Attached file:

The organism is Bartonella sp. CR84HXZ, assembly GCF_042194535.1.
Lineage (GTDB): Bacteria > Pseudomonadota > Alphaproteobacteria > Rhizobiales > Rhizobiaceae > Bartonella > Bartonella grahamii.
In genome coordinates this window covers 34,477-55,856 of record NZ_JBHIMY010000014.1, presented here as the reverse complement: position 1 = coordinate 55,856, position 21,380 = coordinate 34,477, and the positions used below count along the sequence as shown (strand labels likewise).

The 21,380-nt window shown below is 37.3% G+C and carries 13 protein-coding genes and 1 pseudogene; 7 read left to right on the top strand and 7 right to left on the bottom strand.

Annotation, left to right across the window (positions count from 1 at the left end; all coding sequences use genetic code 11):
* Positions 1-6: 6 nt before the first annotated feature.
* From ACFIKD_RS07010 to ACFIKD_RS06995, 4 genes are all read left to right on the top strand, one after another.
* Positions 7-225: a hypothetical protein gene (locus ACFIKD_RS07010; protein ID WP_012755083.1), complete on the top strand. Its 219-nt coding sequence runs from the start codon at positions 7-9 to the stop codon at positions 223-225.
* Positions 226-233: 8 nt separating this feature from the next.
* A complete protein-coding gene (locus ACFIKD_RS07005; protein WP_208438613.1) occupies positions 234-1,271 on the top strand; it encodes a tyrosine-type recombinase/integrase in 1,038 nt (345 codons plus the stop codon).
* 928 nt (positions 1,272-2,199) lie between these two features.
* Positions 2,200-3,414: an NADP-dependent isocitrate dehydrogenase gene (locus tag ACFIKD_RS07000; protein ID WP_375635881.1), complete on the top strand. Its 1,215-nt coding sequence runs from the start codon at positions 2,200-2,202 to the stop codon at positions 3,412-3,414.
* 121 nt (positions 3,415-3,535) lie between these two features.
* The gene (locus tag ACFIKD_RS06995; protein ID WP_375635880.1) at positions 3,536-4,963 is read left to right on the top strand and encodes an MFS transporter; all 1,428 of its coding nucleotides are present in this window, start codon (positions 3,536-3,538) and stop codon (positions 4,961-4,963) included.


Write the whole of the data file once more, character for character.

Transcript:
The organism is Bartonella sp. CR84HXZ, assembly GCF_042194535.1.
Lineage (GTDB): Bacteria > Pseudomonadota > Alphaproteobacteria > Rhizobiales > Rhizobiaceae > Bartonella > Bartonella grahamii.
In genome coordinates this window covers 34,477-55,856 of record NZ_JBHIMY010000014.1, presented here as the reverse complement: position 1 = coordinate 55,856, position 21,380 = coordinate 34,477, and the positions used below count along the sequence as shown (strand labels likewise).

The 21,380-nt window shown below is 37.3% G+C and carries 13 protein-coding genes and 1 pseudogene; 7 read left to right on the top strand and 7 right to left on the bottom strand.

Annotation, left to right across the window (positions count from 1 at the left end; all coding sequences use genetic code 11):
* Positions 1-6: 6 nt before the first annotated feature.
* From ACFIKD_RS07010 to ACFIKD_RS06995, 4 genes are all read left to right on the top strand, one after another.
* Positions 7-225: a hypothetical protein gene (locus ACFIKD_RS07010; protein ID WP_012755083.1), complete on the top strand. Its 219-nt coding sequence runs from the start codon at positions 7-9 to the stop codon at positions 223-225.
* Positions 226-233: 8 nt separating this feature from the next.
* A complete protein-coding gene (locus ACFIKD_RS07005; protein WP_208438613.1) occupies positions 234-1,271 on the top strand; it encodes a tyrosine-type recombinase/integrase in 1,038 nt (345 codons plus the stop codon).
* 928 nt (positions 1,272-2,199) lie between these two features.
* Positions 2,200-3,414: an NADP-dependent isocitrate dehydrogenase gene (locus tag ACFIKD_RS07000; protein ID WP_375635881.1), complete on the top strand. Its 1,215-nt coding sequence runs from the start codon at positions 2,200-2,202 to the stop codon at positions 3,412-3,414.
* 121 nt (positions 3,415-3,535) lie between these two features.
* The gene (locus tag ACFIKD_RS06995; protein ID WP_375635880.1) at positions 3,536-4,963 is read left to right on the top strand and encodes an MFS transporter; all 1,428 of its coding nucleotides are present in this window, start codon (positions 3,536-3,538) and stop codon (positions 4,961-4,963) included.